About the Project
Weather and climate forecasting capabilities are quickly improving, with implications for predicting floods and droughts at a range of timescales. This generates a large quantity of information. For stakeholders concerned with avoiding floods, droughts and other adverse water-related events, the challenge is to process this information.
Most research in the use of forecasts to inform water resources planning and management asks: â€œwhat are the expected (average) benefits of a forecast product X for water system Yâ€? This PhD thesis proposes to ask instead: â€œWhat are the forecast characteristics that would increase the resilience of water system Y to climate-related risks? What variables? What lead times? And with what accuracy?â€ For instance, one would expect a probabilistic seasonal forecast for drought anticipation and mitigation to be most beneficial in dry years, so the relevant question is not what its benefits are on average, but how and when to extract early-warning indicators that will inform mitigation measures in a timely manner.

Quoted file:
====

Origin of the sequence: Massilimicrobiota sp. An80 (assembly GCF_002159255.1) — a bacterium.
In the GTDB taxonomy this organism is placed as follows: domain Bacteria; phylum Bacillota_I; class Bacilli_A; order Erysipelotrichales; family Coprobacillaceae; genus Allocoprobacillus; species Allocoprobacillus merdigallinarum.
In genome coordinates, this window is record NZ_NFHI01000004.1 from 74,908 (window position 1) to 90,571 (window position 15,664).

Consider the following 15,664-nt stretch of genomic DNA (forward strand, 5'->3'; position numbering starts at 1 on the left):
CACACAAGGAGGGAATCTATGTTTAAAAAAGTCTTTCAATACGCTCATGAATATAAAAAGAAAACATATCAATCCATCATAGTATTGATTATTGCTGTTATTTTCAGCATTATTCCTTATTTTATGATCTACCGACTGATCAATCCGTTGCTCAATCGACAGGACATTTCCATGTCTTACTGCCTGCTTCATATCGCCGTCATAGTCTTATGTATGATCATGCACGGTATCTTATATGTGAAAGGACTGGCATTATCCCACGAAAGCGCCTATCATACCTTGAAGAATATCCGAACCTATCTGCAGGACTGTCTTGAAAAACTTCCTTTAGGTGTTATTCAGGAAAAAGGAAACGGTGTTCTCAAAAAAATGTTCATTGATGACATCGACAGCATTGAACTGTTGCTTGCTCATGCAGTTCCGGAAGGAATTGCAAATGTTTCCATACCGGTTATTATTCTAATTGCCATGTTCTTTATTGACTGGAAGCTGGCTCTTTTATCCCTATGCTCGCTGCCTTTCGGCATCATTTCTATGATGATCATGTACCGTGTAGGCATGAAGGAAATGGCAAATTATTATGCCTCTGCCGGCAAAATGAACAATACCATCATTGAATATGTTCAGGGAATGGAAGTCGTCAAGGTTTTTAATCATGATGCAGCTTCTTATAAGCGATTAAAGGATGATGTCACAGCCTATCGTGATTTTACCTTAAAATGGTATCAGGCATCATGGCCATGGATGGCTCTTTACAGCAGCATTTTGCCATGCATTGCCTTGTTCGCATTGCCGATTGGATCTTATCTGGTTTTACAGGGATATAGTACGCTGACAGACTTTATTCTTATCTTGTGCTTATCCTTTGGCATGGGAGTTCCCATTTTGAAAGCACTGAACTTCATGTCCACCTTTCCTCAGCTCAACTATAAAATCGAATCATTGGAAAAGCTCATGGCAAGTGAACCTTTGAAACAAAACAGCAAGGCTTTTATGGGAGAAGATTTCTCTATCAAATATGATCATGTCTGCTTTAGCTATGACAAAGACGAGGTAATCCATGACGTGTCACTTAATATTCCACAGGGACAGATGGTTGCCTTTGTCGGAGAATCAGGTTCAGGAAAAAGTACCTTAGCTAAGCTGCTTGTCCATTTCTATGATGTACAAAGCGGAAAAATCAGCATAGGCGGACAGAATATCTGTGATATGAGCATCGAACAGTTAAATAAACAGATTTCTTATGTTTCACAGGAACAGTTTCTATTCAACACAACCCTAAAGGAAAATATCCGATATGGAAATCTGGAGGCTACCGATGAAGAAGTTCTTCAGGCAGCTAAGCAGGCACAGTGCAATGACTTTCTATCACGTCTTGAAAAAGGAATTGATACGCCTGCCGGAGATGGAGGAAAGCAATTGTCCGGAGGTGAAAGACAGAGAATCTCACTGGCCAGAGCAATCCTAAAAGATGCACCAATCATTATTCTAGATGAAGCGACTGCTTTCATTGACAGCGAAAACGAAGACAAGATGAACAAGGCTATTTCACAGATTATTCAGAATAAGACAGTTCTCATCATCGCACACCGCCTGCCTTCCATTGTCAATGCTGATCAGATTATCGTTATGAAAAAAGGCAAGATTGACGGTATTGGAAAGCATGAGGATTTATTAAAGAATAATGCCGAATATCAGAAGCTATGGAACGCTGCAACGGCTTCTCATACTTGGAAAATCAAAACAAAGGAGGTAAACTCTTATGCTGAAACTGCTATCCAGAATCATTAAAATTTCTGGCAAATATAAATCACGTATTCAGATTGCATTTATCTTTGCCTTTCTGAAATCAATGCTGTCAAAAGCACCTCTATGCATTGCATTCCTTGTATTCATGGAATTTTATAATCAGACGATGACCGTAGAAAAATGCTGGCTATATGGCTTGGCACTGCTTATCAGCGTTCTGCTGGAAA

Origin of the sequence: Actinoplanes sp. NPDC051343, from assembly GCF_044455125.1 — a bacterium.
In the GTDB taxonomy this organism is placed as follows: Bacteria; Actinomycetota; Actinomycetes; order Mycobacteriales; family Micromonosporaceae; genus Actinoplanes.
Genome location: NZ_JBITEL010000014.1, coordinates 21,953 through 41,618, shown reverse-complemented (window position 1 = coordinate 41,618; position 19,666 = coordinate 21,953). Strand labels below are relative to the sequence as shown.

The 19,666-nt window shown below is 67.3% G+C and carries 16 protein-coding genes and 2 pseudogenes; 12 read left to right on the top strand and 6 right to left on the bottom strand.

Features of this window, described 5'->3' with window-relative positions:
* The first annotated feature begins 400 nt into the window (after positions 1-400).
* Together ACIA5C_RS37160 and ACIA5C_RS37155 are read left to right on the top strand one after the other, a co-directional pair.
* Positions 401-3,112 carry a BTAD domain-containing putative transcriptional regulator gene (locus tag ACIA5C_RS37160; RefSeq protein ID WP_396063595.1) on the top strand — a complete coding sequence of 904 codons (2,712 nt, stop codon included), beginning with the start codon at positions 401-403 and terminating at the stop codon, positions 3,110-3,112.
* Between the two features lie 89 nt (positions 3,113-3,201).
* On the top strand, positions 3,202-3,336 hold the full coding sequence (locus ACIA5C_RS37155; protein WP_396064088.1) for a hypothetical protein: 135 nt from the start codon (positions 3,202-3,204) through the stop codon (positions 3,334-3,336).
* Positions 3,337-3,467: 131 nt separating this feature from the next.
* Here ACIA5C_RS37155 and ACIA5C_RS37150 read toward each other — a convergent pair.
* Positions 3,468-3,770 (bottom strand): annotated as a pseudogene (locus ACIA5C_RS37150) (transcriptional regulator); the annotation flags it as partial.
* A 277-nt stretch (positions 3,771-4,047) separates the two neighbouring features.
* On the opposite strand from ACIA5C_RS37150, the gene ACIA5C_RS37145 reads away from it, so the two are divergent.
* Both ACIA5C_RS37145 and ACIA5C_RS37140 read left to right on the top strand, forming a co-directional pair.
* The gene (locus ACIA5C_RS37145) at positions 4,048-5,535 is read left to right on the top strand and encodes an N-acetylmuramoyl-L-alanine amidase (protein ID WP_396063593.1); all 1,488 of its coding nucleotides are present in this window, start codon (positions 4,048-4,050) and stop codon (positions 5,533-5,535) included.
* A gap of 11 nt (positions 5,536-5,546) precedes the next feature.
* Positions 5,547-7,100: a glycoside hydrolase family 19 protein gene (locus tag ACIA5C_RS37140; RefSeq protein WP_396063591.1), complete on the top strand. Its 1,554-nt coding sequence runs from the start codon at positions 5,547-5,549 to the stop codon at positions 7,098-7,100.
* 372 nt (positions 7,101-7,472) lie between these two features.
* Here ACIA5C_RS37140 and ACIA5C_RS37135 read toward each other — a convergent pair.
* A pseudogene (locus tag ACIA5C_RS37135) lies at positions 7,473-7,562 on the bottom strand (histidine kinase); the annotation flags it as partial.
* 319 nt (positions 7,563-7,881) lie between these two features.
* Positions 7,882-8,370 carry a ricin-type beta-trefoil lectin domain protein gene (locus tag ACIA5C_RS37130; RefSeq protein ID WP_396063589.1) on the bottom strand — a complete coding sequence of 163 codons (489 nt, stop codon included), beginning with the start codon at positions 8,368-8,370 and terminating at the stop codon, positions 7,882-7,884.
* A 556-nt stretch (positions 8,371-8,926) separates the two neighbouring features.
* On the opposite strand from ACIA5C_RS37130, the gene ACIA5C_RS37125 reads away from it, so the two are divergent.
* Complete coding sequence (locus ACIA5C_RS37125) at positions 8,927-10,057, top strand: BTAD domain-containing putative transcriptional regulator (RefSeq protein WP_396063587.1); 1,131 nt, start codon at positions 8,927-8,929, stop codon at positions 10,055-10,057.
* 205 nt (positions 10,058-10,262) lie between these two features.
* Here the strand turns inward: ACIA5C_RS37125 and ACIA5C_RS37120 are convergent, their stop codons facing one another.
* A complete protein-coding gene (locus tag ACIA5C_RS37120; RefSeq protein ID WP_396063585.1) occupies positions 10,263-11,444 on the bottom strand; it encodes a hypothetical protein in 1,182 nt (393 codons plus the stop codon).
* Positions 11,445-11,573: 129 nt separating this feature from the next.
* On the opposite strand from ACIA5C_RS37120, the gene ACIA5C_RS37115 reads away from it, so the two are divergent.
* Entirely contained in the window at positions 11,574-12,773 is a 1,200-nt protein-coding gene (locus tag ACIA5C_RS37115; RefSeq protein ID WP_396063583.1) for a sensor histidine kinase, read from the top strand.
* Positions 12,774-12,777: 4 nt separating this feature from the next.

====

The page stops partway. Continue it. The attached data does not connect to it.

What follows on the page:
The work will typically comprise the following steps:
 On a case-study (to be chosen among several possibilities either in the UK or in a developing country), machine learning techniques will tell us which part of the available forecast information is the best predictor of adverse events.
 In a second step, mitigation measures are tested to understand how these predictors help to trigger them, and what the benefits are. This step will also test how improvements to prediction accuracy may benefit mitigation.
 Finally, the research will investigate infrastructure investments to adapt to climate change. Integrating forecasts in how new infrastructure is operated will help planners to make better decisions.
Note this plan is indicative: there will be opportunities for the successful candidate to co-shape the project and start collaborating with top research groups in the UK and abroad.
Suitable for candidates holding or anticipating award of an MSc, or 1st/2.1 undergraduate degree in an engineering or numerical/physical sciences discipline. A taste for programming is essential and prior experience is a plus.
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